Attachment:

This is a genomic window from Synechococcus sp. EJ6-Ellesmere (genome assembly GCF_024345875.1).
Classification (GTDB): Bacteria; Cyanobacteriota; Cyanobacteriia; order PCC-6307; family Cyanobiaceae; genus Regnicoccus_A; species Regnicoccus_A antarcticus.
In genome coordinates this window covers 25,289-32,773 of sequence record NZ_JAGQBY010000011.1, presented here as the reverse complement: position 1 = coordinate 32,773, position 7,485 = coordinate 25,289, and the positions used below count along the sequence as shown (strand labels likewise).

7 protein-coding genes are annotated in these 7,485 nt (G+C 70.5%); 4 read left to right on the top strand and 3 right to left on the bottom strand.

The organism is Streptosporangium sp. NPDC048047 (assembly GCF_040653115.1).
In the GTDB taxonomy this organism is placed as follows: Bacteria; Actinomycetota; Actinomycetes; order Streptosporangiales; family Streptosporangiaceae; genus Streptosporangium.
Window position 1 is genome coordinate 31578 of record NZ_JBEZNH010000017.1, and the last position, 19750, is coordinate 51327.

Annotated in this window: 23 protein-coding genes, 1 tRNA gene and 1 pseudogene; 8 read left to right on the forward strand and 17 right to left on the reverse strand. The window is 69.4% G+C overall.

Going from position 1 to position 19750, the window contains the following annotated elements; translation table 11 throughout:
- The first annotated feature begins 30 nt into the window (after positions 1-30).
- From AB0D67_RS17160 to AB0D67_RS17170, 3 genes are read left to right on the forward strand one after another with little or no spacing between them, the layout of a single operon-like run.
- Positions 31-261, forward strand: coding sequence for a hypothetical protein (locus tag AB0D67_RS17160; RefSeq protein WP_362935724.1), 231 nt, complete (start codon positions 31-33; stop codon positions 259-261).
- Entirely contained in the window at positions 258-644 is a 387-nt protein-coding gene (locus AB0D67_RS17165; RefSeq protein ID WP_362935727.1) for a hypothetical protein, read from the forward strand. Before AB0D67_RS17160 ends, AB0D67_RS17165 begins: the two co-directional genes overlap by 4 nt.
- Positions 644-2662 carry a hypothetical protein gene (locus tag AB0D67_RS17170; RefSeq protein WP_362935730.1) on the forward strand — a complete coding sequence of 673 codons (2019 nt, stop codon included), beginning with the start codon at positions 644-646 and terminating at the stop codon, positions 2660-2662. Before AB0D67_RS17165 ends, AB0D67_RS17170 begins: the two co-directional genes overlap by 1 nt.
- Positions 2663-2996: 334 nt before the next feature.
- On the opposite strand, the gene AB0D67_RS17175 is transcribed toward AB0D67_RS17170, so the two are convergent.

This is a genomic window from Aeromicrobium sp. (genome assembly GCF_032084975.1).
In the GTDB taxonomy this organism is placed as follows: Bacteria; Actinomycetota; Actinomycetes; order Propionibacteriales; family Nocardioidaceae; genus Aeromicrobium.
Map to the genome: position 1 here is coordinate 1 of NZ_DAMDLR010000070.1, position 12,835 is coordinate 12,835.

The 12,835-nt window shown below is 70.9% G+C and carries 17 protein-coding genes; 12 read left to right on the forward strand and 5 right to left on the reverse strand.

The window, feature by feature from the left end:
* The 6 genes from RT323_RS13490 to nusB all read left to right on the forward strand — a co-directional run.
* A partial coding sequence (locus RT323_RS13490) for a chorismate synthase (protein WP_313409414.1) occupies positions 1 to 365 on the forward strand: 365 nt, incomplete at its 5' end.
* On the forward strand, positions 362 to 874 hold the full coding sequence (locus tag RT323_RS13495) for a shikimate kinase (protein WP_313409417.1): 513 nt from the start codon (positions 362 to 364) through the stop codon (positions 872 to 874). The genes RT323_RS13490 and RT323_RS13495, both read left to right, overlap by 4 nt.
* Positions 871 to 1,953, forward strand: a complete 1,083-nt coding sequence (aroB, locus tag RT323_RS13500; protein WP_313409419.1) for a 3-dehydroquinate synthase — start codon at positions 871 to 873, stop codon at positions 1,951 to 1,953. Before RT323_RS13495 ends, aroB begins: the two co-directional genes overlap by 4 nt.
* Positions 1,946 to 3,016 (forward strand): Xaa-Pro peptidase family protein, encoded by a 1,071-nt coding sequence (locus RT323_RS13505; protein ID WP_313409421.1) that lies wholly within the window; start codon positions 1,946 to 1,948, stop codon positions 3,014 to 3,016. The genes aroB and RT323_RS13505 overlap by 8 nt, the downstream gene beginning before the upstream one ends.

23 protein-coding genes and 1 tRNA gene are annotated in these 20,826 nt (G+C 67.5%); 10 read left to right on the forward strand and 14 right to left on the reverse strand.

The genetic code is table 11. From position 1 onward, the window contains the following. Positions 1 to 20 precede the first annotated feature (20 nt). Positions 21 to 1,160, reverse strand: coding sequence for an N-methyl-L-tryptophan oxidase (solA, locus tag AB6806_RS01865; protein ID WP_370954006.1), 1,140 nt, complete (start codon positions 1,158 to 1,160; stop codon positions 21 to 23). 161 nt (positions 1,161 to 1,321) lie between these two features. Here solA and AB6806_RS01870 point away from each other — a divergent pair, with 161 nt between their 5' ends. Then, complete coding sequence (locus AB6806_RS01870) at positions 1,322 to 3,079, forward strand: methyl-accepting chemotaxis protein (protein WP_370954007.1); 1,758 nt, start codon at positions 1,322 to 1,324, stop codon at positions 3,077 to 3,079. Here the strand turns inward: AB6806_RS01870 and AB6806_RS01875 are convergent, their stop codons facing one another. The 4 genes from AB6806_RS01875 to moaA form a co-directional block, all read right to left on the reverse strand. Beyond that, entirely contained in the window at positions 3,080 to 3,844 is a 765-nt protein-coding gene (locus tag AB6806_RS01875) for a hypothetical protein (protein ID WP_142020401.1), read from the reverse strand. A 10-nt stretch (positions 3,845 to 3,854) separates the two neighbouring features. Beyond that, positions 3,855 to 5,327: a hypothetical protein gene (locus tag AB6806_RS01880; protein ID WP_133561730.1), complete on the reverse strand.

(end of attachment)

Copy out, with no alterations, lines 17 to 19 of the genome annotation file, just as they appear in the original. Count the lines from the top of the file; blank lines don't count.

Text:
This is a genomic window from Aeromicrobium sp. (genome assembly GCF_032084975.1).
In the GTDB taxonomy this organism is placed as follows: Bacteria; Actinomycetota; Actinomycetes; order Propionibacteriales; family Nocardioidaceae; genus Aeromicrobium.
Map to the genome: position 1 here is coordinate 1 of NZ_DAMDLR010000070.1, position 12,835 is coordinate 12,835.